MARIN COUNTY, Calif. — Ellis Island was once the United States' busiest immigration hub, with teams of doctors working to prevent the spread of infectious diseases including measles, scarlet fever and diphtheria.
On March 16, the National Park Service temporarily closed the site to protect visitors and staff from the spread of coronavirus. Along with the nearby Statue of Liberty, it's one of a handful of national park closures related to the virus.
The shuttered parks, which include historic sites and natural spaces, go from California's Golden Gate National Recreation Area (the nation's most popular NPS site) to the Washington Monument in D.C.
Ellis Island and the Statue of Liberty were both closed effective Monday, March 16.
In Washington, the Washington Monument closed on March 14, along with Ford's Theatre National Historic Site, the Old Post Office Tower and Belmont-Paul Women's Equality National Monument.
California's Golden Gate National Recreation Area also announced a temporary closure effective March 16. In San Francisco County, that includes Alcatraz Island, the Presidio Visitor Center, Fort Point NHS, Golden Gate Bridge Welcome Center and Lands End Lookout.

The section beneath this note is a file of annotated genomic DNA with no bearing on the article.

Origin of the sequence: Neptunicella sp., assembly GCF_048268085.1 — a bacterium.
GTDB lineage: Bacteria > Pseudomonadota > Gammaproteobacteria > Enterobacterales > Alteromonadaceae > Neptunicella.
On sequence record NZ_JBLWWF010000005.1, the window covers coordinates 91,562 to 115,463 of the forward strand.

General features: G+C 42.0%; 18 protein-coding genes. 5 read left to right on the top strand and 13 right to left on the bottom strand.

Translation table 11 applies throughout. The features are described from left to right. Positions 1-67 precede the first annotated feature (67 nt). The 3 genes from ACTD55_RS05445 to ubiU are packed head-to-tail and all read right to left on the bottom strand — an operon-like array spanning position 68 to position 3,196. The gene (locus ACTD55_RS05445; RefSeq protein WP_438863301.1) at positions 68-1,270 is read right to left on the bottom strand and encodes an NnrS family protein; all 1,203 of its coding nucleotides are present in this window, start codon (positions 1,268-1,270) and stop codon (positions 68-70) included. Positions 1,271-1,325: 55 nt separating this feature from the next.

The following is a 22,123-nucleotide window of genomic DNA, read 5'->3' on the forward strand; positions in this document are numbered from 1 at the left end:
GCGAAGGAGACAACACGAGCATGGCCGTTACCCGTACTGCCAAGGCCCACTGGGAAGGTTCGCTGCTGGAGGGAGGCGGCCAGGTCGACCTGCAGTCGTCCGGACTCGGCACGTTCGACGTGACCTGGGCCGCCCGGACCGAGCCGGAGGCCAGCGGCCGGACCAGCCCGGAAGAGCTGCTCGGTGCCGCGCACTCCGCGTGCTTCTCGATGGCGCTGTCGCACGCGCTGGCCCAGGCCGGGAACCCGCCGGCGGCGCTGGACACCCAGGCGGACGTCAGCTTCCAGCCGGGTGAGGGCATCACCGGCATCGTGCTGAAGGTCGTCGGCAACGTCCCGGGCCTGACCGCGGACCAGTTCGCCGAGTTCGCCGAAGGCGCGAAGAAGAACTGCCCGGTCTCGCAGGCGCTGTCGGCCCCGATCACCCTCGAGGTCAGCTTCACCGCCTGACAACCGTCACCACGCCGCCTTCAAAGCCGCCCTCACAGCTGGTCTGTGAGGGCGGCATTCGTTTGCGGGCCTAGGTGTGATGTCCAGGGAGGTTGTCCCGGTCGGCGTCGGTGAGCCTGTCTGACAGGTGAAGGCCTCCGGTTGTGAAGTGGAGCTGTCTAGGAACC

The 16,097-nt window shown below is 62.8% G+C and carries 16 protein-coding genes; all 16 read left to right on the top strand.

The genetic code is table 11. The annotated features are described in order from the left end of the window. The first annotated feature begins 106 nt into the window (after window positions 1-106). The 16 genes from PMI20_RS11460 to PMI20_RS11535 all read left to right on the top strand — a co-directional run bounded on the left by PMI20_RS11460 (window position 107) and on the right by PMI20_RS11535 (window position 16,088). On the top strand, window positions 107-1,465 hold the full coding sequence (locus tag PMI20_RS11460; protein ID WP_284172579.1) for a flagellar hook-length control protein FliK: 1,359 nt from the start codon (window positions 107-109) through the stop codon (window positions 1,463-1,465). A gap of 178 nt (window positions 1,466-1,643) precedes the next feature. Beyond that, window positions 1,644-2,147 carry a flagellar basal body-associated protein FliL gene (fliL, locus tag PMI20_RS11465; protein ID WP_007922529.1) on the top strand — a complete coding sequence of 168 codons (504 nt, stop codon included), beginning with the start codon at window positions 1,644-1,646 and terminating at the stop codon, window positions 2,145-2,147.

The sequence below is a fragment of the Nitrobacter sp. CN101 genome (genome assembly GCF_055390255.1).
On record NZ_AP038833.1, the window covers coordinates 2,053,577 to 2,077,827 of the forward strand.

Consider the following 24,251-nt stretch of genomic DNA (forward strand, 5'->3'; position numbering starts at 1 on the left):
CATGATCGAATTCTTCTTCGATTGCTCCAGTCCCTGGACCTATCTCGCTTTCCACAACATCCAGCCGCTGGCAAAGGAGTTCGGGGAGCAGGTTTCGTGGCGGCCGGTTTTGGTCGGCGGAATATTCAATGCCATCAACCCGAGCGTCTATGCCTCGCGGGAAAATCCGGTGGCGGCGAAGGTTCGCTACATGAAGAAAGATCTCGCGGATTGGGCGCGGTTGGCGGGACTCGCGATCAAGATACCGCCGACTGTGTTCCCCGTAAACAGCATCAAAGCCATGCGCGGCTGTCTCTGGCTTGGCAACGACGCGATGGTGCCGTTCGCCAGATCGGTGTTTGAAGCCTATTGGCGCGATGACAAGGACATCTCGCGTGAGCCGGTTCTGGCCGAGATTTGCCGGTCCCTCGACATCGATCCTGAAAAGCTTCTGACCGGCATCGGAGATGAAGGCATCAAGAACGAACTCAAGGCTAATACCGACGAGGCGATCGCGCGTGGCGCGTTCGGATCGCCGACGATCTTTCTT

Closures in nearby Marin County include the Marin Headlands Visitor Center, the Nike Missile Site, Point Bonita Lighthouse, Muir Woods National Monument and all park campgrounds. In the Golden Gate National Recreation Area, visitors may still use trails and open areas.
Additional closures are listed on this page of active alerts, along with facility closures in some parks that remain open.
These are likely to change in the coming days. The National Park Service announced it planned to modify operations to comply with CDC guidelines, with the possibility of closing facilities that are unable to comply.
"The health and safety of our visitors, employees, volunteers, and partners is the priority of the National Park Service," said Secretary of the Interior David Bernhardt in the statement. The Department of the Interior oversees the park service. "Park superintendents are empowered to modify their operations, including closing facilities and canceling programs, to address the spread of the coronavirus."